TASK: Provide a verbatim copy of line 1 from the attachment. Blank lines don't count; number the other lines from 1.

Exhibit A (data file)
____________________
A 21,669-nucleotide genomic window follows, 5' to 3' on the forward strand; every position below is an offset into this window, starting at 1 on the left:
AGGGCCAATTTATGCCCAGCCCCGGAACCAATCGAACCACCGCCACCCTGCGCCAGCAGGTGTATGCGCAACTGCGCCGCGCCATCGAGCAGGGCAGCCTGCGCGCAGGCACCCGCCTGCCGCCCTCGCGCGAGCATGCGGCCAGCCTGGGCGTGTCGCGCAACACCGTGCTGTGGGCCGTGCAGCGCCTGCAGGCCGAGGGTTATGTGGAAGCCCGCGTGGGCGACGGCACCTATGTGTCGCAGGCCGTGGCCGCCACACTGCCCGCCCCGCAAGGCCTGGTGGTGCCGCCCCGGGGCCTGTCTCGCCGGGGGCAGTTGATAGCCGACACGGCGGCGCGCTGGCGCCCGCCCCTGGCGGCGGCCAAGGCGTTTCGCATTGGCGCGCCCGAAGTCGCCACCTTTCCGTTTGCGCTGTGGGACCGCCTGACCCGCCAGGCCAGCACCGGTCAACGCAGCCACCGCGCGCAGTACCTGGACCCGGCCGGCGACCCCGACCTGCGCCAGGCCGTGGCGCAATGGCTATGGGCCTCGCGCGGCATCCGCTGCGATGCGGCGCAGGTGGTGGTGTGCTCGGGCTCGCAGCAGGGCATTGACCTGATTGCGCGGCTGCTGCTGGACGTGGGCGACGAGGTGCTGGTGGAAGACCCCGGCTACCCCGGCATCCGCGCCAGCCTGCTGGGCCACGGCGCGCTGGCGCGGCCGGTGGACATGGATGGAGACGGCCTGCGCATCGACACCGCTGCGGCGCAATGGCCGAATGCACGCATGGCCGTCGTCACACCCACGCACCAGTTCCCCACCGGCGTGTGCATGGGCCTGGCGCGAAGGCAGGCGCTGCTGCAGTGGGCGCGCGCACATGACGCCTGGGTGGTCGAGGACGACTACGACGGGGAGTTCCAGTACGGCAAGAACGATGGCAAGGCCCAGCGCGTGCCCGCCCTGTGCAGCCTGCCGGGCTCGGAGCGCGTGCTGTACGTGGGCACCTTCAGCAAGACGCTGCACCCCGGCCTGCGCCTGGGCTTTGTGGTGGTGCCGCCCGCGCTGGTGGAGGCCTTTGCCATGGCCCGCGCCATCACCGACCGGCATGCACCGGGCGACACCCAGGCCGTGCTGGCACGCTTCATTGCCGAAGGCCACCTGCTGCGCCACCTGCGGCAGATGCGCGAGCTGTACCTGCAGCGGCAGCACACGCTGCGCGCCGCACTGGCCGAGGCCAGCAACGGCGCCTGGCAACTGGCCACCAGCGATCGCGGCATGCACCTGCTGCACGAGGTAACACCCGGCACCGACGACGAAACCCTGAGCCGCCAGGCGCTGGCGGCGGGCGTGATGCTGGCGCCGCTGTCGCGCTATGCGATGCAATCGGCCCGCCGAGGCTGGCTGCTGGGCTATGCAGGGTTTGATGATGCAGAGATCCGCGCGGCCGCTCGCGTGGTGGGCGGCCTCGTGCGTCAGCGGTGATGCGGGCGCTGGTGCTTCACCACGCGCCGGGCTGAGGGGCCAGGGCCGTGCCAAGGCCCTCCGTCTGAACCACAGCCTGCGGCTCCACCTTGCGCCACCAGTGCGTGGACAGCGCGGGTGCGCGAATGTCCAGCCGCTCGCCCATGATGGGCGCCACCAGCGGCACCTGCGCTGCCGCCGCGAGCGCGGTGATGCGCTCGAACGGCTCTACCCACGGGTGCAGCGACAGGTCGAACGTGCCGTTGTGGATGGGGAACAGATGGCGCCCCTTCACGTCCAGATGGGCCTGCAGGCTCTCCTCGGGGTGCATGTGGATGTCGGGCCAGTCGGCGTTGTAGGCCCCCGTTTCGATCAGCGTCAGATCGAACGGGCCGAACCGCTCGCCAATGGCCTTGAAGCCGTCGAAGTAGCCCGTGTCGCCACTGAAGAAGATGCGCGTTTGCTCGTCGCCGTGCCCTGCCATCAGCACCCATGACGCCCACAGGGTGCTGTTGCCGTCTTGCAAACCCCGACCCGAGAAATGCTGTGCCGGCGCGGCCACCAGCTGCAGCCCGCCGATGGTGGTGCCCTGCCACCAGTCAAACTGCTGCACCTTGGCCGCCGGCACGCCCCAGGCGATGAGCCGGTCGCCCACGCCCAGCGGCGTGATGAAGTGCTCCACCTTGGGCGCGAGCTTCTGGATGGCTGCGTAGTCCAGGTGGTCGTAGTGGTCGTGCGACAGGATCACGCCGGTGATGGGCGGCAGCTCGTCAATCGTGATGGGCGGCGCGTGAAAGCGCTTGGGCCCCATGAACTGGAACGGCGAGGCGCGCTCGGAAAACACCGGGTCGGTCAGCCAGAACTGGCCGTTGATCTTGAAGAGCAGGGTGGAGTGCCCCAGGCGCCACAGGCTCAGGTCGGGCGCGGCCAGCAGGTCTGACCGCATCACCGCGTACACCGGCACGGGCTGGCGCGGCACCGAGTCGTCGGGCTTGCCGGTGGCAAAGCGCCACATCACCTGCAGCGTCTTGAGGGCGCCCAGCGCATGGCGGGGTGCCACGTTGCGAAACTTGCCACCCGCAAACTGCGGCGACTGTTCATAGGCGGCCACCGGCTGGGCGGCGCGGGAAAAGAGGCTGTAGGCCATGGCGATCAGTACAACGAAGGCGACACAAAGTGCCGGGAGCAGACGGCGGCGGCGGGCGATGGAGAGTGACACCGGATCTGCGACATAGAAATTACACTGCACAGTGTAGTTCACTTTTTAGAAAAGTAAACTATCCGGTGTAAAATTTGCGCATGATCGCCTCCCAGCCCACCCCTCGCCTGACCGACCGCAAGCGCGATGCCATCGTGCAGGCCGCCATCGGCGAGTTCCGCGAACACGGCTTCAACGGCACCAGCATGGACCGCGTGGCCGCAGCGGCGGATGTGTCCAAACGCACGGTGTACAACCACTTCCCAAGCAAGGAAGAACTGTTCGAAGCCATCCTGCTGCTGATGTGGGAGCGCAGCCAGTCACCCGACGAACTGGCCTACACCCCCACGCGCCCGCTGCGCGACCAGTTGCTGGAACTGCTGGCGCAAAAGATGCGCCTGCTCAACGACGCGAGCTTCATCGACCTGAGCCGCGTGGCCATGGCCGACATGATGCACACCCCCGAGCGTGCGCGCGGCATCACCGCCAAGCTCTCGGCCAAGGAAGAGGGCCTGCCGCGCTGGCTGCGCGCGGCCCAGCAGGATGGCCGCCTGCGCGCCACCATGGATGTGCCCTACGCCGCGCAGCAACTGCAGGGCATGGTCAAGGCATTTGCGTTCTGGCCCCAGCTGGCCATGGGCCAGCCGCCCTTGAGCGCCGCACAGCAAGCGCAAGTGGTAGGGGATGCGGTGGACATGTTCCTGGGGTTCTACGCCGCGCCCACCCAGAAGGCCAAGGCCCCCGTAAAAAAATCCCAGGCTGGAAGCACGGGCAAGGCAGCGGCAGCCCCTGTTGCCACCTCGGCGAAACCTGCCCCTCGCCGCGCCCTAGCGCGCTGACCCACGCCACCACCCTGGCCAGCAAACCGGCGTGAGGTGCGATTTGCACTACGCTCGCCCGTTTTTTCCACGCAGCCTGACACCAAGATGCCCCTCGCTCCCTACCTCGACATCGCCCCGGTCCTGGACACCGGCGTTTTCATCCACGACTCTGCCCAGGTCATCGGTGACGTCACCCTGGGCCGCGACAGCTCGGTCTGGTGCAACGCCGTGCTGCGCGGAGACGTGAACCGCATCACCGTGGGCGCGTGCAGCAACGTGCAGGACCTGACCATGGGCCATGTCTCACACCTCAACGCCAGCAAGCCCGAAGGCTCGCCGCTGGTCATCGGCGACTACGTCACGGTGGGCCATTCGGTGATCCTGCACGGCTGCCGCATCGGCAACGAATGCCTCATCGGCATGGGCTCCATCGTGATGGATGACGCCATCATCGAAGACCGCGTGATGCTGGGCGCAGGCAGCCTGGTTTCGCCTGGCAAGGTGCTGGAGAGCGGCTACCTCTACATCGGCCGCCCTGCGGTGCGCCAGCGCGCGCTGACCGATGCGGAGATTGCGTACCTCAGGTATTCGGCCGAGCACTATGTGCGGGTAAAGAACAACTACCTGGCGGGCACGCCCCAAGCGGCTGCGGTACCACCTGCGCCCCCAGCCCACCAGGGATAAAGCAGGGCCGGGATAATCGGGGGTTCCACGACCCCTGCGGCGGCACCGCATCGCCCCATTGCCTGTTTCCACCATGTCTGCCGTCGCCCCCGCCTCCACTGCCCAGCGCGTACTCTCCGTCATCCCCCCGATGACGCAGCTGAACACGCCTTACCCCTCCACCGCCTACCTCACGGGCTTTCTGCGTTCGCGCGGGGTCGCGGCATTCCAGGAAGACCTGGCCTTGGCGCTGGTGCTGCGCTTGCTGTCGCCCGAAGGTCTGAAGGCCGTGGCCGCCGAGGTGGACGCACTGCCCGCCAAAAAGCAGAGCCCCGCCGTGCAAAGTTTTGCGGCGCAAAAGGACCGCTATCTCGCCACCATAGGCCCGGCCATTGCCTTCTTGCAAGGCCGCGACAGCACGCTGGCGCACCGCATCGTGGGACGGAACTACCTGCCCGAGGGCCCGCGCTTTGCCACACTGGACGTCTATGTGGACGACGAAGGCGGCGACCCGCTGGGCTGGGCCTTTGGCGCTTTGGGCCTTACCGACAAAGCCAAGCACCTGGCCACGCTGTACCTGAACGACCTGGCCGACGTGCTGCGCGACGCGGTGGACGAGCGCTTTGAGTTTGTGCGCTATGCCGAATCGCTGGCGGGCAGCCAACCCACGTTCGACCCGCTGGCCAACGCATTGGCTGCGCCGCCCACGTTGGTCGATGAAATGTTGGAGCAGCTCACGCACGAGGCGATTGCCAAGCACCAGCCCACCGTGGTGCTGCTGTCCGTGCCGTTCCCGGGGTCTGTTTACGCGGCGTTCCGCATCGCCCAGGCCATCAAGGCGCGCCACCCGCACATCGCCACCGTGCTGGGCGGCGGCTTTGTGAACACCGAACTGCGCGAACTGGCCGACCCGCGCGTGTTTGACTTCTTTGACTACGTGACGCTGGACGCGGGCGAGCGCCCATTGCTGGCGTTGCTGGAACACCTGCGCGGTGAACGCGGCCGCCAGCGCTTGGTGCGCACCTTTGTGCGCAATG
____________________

A 21,669-nucleotide genomic window follows, 5' to 3' on the forward strand; every position below is an offset into this window, starting at 1 on the left: